Andrew Keller, Chief Executive of ad agency Crispin Porter + Bogusky, shares his point-of-view on how digital is changing the "social contract" between consumers and brands.
- October 2012
Think with Google: What do you see as the fundamentals of brand building?
Andrew Keller: Whether we're talking about a single person or an entire company, a brand is the sum of an entity's actions and interactions: What they make; what they do; what they say; how they look; and what they believe in. These actions are the result of a POV they stand for, even when - or especially when - it puts them at odds with prevailing culture. Love it or hate it, the tension this creates is what makes people feel something for the brand.
TwG: Have these fundamentals changed in the digital age?
AK: No, but the opportunities, touch points, access, and speed with which we can take action have changed dramatically. But that's really only part of the story.
The digital age, and social media in particular, have changed the social contract between people and brands. The expectation of the relationship has become far more intimate.
This creates huge opportunities but it also means every action is under scrutiny, and every decision is subject to widespread public debate. The upshot? Now more than ever, you have to know where you stand. You're going to have your beliefs challenged - whether because of product recalls, out and out brand terrorism, or just simple missteps and accidents that reveal a chink in the brand - and you need to be ready. Every interaction needs to be seen as a branding opportunity.
From a consumer's point of view, social media and digital tools are more closely related to a brand's products than a brand's 'advertising'. They are the company.
TwG: What role does social media specifically play in this mix?
AK: From a consumer’s point of view, social media and digital tools are more closely related to a brand’s products than a brand’s “advertising”. They are the company. That makes them huge branding opportunities but also liabilities as well. If you can create a digital tool that becomes an important part of people's lives, you've connected people to a system they won't ever leave.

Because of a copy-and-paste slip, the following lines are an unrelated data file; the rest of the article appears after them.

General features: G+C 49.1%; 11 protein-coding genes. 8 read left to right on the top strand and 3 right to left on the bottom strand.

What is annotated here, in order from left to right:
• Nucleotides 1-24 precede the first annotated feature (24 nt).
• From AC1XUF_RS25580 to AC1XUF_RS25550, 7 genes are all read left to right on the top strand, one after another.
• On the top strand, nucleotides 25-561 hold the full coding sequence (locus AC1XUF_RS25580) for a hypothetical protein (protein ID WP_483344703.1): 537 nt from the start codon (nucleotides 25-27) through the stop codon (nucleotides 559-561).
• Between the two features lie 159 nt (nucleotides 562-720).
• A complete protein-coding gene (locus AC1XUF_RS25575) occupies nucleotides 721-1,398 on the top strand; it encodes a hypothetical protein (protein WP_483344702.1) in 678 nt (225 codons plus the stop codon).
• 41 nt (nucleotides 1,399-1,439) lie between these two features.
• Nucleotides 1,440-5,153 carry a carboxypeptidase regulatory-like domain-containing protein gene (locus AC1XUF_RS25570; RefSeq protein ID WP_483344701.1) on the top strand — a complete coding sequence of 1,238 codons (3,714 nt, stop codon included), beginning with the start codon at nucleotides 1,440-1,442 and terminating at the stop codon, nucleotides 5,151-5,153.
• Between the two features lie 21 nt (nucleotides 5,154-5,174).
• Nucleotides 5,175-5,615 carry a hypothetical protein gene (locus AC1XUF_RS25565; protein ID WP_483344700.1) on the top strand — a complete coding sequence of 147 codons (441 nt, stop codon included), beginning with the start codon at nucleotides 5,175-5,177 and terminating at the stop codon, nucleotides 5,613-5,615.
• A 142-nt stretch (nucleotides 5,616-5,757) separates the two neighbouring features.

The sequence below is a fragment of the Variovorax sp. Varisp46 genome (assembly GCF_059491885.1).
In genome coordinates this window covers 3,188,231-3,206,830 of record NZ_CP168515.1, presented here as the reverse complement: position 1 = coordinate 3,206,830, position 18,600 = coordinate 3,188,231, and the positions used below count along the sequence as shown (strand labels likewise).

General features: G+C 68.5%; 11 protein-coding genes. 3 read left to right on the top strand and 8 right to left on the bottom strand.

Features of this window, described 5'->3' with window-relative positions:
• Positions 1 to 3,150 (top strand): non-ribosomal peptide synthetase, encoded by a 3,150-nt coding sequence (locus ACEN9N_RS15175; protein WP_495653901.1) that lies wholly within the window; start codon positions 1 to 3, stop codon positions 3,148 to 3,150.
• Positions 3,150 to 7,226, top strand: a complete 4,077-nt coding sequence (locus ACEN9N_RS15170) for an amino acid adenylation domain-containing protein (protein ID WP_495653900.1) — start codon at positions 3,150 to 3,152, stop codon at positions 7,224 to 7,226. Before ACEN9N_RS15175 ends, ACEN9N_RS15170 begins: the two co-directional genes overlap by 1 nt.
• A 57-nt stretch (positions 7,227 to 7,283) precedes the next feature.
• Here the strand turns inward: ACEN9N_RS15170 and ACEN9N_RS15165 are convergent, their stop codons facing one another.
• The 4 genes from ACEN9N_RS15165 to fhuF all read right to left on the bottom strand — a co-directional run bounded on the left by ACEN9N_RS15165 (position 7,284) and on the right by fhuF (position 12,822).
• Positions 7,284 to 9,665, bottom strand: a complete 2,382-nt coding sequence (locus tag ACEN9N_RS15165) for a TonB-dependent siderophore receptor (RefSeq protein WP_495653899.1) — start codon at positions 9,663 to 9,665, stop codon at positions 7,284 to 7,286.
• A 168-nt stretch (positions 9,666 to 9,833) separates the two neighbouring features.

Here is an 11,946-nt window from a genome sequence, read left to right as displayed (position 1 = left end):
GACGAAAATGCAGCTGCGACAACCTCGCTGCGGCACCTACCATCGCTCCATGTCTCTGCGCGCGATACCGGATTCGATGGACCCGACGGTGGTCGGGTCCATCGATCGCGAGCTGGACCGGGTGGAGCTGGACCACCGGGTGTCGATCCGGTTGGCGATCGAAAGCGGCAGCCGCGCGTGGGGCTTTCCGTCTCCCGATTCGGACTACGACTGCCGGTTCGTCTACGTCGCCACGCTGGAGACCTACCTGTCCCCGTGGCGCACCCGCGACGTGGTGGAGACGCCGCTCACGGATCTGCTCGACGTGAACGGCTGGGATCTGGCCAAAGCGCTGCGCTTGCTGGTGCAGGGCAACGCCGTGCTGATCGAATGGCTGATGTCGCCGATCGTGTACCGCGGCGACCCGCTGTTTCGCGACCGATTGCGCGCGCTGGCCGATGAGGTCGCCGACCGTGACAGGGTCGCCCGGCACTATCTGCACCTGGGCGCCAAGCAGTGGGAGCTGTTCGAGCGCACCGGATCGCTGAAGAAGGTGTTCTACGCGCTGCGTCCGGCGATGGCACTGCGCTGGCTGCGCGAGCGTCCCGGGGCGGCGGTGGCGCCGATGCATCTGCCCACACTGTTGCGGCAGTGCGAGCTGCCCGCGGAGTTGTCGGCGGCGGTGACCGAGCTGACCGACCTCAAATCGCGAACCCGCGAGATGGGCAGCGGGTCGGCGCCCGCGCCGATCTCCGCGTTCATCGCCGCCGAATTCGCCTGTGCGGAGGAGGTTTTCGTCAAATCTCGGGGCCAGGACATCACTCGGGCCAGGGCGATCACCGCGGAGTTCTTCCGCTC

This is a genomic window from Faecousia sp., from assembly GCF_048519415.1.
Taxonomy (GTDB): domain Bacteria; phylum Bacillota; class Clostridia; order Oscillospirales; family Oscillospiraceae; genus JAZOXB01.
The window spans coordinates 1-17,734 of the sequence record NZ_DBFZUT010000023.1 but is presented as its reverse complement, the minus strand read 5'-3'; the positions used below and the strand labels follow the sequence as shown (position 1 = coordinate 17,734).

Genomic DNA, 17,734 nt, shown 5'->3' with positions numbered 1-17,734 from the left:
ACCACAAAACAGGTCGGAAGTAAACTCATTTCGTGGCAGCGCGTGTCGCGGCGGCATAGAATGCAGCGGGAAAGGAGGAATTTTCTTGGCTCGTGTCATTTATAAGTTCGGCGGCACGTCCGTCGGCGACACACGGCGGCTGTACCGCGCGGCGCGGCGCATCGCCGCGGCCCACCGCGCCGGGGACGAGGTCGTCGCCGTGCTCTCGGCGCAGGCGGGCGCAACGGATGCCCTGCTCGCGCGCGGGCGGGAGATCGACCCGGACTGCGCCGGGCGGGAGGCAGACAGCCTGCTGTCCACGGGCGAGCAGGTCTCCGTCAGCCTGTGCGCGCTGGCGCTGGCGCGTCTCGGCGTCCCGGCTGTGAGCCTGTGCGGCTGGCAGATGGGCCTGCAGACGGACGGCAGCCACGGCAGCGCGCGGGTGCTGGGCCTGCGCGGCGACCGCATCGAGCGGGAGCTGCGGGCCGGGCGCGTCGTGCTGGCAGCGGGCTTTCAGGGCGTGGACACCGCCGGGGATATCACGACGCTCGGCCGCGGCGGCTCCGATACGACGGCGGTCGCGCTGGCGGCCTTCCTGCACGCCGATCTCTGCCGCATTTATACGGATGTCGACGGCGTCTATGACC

This has left announcement communication feeling antiquated - not because people don't watch TV but because that kind of advertising can feel socially stunted. It's like leaving out a dimension. It's glaringly incomplete. A brand is either interactive, engaging, and social or it's trending toward irrelevance.
Consumer expectations for engagement are 24/7, so if you aren't talking, you're either out of business or hiding something. And with all the talking you're doing, there are many, many more chances to be on brand - and potentially off brand. In that case, brands need to expect a response and be ready to deal with it instantly. It comes back to knowing who you are and expecting to be challenged.
You can also expect your voice to be augmented, which is why some “targets” are worth more than others. If you can connect with brand ambassadors who will spread your message, that makes up a significant media “buy,” and one that’s far more credible.
TwG: How do you make those connections? And where?
AK: It’s about having the right tools in place. Brands need assets and intellectual property that are optimized for digital and social spaces: From characters to “digitized” employees to tools. A brand needs more in its bag of tricks than just a logo and a product.
Today, brands don't have to buy media if they don't want to. They are successfully creating their own communication channels with their consumers. First they have to earn the channel; then they have to leverage it without losing it. This opportunity/necessity has shown brands what can happen when they do it well. Instead of branded content, their brand becomes content in people's lives.
I think that paid media forms convinced us brands had nothing to say, or that people weren’t interested in what a packaged good, for example, had to say. So whereas “content” was seen as a go-between connecting humans through shared experiences, “advertising” was something that was only ever able to stand next to the conversation. Now, great brands are that conversation, while entrepreneurs and start-ups are the new rock stars. The products they dream up and the motivations that drive them are culture’s new aspiration. So in the same way we take it for granted that films and songs are art and entertainment rather than products that need extensive advertising, a well-built brand can create that advantage for a product, giving it the same kind of social currency that can’t be ignored and doesn’t need to be “marketed.” The intimacy and opportunity of the digital age has been a huge contributor to this shift.